Carmelo Anthony’s move to the Big Apple may be taking up all the headline real estate, but Raymond Felton’s departure is also quite notable. He was neither a star nor a New York establishment, but like former-Knicks, now-Nuggets Danilo Gallinari and Wilson Chandler, Felton is a quality player and a legitimate starter.
However, the Anthony deal puts Felton in a decidedly less favorable situation. Not only does he lose his status as one of New York’s favorite basketball sons, but the Nuggets have no remaining players on-par with Felton’s former teammate Amar’e Stoudemire, and may not even have a starting job available for him. All signs point to Ty Lawson taking over Chauncey Billups’ role as Denver’s starting point guard, which puts an overqualified Felton into some kind of super-sub role. There’s nothing wrong with the Nuggets being deep at point guard; there are certainly far bigger problems in the NBA than having two starting-caliber players slotted at the same position. However, given the Nuggets’ need to actively rebuild, having that much talent at point guard isn’t necessarily the best way to establish a foundation for the team’s future.
That’s why — despite reports indicating that the Nuggets intend to hang on to Felton — another move seems imminent. It makes sense, and as followers of the game, we all crave order; every point guard should fall to a team in need of one, and every rebuilding team should liquidate all non-essential talent for assets. It’s just not that simple.
Masai Ujiri has some kind of plan in place here, and whether it works out or not, it apparently involves keeping Felton for the time being. It seems likely that the Nuggets will trade Felton before his contract expires, but for now Ujiri is content to sit on Felton’s trade value and call it a day. Considering the ways a new collective bargaining agreement could limit how teams go about upgrading their rosters, keeping Felton could be a wise move. It’s tough to evaluate this decision without knowing exactly how the structure of the CBA will look a few months from now, but it’s a low-risk proposition that could end up paying off handsomely for Denver.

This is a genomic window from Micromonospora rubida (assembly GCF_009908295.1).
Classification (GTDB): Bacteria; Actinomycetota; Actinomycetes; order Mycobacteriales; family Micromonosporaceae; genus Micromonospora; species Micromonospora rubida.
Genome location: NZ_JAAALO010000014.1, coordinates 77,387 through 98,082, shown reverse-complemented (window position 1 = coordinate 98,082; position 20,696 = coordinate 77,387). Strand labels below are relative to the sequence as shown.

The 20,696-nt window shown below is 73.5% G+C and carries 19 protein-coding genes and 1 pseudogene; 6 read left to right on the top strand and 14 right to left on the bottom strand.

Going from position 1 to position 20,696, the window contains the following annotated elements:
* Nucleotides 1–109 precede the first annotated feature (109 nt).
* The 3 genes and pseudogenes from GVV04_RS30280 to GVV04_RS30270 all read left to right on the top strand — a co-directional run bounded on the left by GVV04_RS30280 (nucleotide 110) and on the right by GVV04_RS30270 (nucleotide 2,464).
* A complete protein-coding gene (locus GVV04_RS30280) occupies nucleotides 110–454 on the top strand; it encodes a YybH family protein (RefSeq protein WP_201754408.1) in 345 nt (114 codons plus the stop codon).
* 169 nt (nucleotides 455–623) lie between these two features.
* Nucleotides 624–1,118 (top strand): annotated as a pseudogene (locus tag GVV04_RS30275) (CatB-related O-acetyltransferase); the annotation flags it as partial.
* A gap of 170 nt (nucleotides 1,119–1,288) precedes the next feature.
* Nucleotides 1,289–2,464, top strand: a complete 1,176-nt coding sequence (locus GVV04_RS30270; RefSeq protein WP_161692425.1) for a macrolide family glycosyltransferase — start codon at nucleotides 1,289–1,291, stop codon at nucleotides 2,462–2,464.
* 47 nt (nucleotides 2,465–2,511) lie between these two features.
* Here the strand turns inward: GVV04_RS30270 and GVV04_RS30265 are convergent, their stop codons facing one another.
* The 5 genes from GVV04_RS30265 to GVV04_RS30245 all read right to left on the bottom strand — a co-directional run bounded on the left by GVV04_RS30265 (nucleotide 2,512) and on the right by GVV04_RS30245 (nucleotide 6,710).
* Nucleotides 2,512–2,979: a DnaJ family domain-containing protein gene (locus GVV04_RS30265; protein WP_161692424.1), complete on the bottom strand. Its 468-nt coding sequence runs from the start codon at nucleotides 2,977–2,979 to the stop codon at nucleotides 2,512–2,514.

So sorry Atlanta, Houston, or any other team that could use Felton’s services. You’ll have to wait.
Boston’s Marcus Smart gets flopping warning from NBA
It happened on the game’s final play — you were probably focused elsewhere, wondering how Al Horford could miss the game-winning layup. But watch Smart as he gets in position for the rebound on that shot.
ATLANTA (AP) — Atlanta Hawks forward Mike Scott is expected to play at least two games in the NBA Development League as he comes back from a knee injury that kept him out of training camp and the first 18 games of the season.
Scott played 15 minutes for the Delaware 87ers in Tuesday night’s loss to the Santa Cruz Warriors. He scored four points on 2-of-7 shooting, missing all four of his attempts from 3-point range.
Hawks coach Mike Budenholzer says the D-League is the best way for Scott to get “meaningful, competitive minutes” after undergoing a non-surgical procedure on his left knee.
Scott has played three games for Atlanta since his return. In 28 minutes, he has two points on 1-of-9 attempts, to go along with eight rebounds and six assists.
Watch Kyle O’Quinn throw alley-oop to Carmelo Anthony
Carmelo Anthony isn’t young anymore, but he had the bounce to go get this one.
These were your two best players for the Knicks in their win over Miami Tuesday. Kyle O'Quinn was forced into action earlier than expected when Joakim Noah went on a fouling spree in the third quarter, but O’Quinn played well in the role. ‘Melo dropped 35 on 27 shots — he’s not as efficient as he once was, but he can still get some buckets.
The Knicks picked up a needed win, because they play a back-to-back Wednesday against the Cleveland Cavaliers and a ticked-off LeBron James (New York will pay the price for Phil Jackson’s “posse” comments with a motivated LeBron Wednesday).